17-18 October: This Weekend in Motor Sports History

Discover the momentous motor sports events that took place this weekend in history ……

-17 October-

1931: Henry Birkin driving a Maserati 26M won the Mountain Championship at Brooklands.

1971: Richard Petty took advantage of Bobby Allison’s misfortune to prevail in the Delaware 500 at Dover International Speedway, Delaware, US. It was the 18th of 21 victories for Petty that season, which ended in his seventh and final championship in NASCAR’s top series. Allison led 394 of the 500 laps from the pole position before a late pit stop with a two-lap lead revealed broken lug nuts on his Holman-Moody Mercury. Petty cruised from there, finishing one lap ahead of runner-up Charlie Glotzbach and third-place Bobby Isaac. Allison trudged home to a fourth-place finish, two laps behind.

1981: The Las Vegas Grand Prix also referred to as the Caesar’s Palace Grand Prix was won by Alain Jones in a Ferrari. It was the final race of the 1981 Formula One season, and saw Nelson Piquet win the first of his three World Championships.

1982: Jackie Ickx and Derek Bell drove a Rothmans Porsche 956 to victory in the endurance race at Brands Hatch, England. Ickx won the World Endurance Championship driving title.

1998: Jeff Gordon passed Kenny Irwin, Jr., with 38 laps remaining and hustled to victory in the rescheduled Pepsi 400 at Daytona International Speedway, Florida (US). For the first time, a race was staged under the lights at Daytona. Gordon won for the 11th time in the 1998 season and was virtually assured of winning his third championship.

-18 October-

1931: The first automobile race was held at the Oakland Speedway, California, US. It was a one-mile, banked dirt oval track built, which operated throughout the Great Depression and the postwar years. The track featured AAA-sanctioned National Championship races with Indy cars and drivers from 1931 until 1936. When the AAA pulled out of the West Coast the track featured racing by members of the Bay Cities Racing Association running roadsters and motorcycles, as well as Big Cars, stock cars, and midgets. It was known as the “fastest dirt track in the Nation”. After the grandstands burned down in 1942, the track had been abandoned, but after World War II, new stands were built and the track reopened as Oakland Stadium, until it closed in 1955 to make way for the Bay Fair Shopping Center, a $25 million development. Among legendary top race drivers who got their start at the Oakland Speedway was Bob Sweikert, the 1955 Indy 500 winner.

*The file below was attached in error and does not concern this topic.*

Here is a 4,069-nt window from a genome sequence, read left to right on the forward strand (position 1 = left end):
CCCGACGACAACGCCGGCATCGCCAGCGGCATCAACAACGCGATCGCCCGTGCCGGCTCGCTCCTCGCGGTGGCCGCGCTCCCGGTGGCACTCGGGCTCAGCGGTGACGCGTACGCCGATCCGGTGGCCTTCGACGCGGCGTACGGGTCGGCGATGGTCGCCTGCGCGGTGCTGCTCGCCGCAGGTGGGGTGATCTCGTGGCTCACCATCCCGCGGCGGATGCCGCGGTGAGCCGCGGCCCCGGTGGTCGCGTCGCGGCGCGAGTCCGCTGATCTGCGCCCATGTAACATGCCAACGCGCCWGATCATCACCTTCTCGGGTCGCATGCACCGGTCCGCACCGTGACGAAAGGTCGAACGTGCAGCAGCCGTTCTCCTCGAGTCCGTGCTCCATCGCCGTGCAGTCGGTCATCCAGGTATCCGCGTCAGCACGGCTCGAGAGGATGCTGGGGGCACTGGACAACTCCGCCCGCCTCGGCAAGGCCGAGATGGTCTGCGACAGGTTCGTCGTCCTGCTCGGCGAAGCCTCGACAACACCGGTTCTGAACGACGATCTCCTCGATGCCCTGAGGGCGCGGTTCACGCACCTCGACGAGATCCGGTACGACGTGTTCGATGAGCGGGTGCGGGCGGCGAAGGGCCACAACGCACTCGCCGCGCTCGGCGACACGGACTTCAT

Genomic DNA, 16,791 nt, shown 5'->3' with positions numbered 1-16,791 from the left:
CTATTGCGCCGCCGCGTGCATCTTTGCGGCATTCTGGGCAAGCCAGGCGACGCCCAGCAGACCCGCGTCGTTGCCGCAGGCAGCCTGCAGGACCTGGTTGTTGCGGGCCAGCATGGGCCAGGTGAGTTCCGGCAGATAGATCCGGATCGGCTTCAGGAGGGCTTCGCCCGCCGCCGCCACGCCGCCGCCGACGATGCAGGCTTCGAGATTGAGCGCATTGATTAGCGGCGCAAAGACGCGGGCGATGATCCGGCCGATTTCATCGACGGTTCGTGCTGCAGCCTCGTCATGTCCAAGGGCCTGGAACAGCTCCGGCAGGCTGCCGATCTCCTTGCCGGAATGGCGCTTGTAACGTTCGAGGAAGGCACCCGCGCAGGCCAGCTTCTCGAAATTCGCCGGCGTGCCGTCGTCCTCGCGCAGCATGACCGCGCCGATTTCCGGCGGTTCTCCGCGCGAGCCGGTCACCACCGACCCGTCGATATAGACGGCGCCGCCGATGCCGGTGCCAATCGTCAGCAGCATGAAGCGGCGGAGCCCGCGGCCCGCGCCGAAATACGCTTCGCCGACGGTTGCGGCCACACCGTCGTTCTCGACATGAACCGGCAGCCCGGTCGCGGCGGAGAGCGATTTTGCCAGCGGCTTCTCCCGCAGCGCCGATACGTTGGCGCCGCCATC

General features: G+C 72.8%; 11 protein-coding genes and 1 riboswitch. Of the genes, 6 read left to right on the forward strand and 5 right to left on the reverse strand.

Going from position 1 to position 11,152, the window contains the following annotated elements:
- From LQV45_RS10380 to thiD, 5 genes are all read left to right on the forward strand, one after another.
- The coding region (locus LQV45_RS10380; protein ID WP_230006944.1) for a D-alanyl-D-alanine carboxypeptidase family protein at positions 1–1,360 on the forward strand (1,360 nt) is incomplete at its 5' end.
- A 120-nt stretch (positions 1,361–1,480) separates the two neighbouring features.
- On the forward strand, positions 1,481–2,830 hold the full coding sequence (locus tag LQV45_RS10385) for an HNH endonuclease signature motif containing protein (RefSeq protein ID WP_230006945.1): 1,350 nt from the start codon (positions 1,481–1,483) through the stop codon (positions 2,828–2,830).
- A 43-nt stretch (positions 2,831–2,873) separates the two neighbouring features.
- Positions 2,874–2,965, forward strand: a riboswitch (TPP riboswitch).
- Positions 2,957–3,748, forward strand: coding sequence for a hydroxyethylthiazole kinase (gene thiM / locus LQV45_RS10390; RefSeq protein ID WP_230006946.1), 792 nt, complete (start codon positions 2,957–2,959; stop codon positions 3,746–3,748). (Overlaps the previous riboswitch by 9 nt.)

1964: Roger Penske drove a Chevrolet-powered Chaparral 2 to victory in the USAC-sanctioned sports car race at Laguna Seca in California.

1970: Denny Hulme drove a McLaren M8D to victory in the Laguna Seca, California, USA, Can-Am race.

1986: Morgan Shepherd posted a dominant NASCAR Nationwide Series win, leading 144 of 197 laps in the Sandhills 200 at North Carolina Motor Speedway in Rockingham. Shepherd, who scored three other Nationwide wins in the season, wound up 1.02 seconds ahead of pole-starter Davey Allison, who paced 31 laps in a runner-up finish. Dale Jarrett took third with Larry Pearson fourth as the final cars on the lead lap.

2009: British driver Jenson Button and Brawn GP secured the Drivers’ Championship and Constructors’ Championship titles respectively at the Brazilian Grand Prix, the penultimate race of the season.

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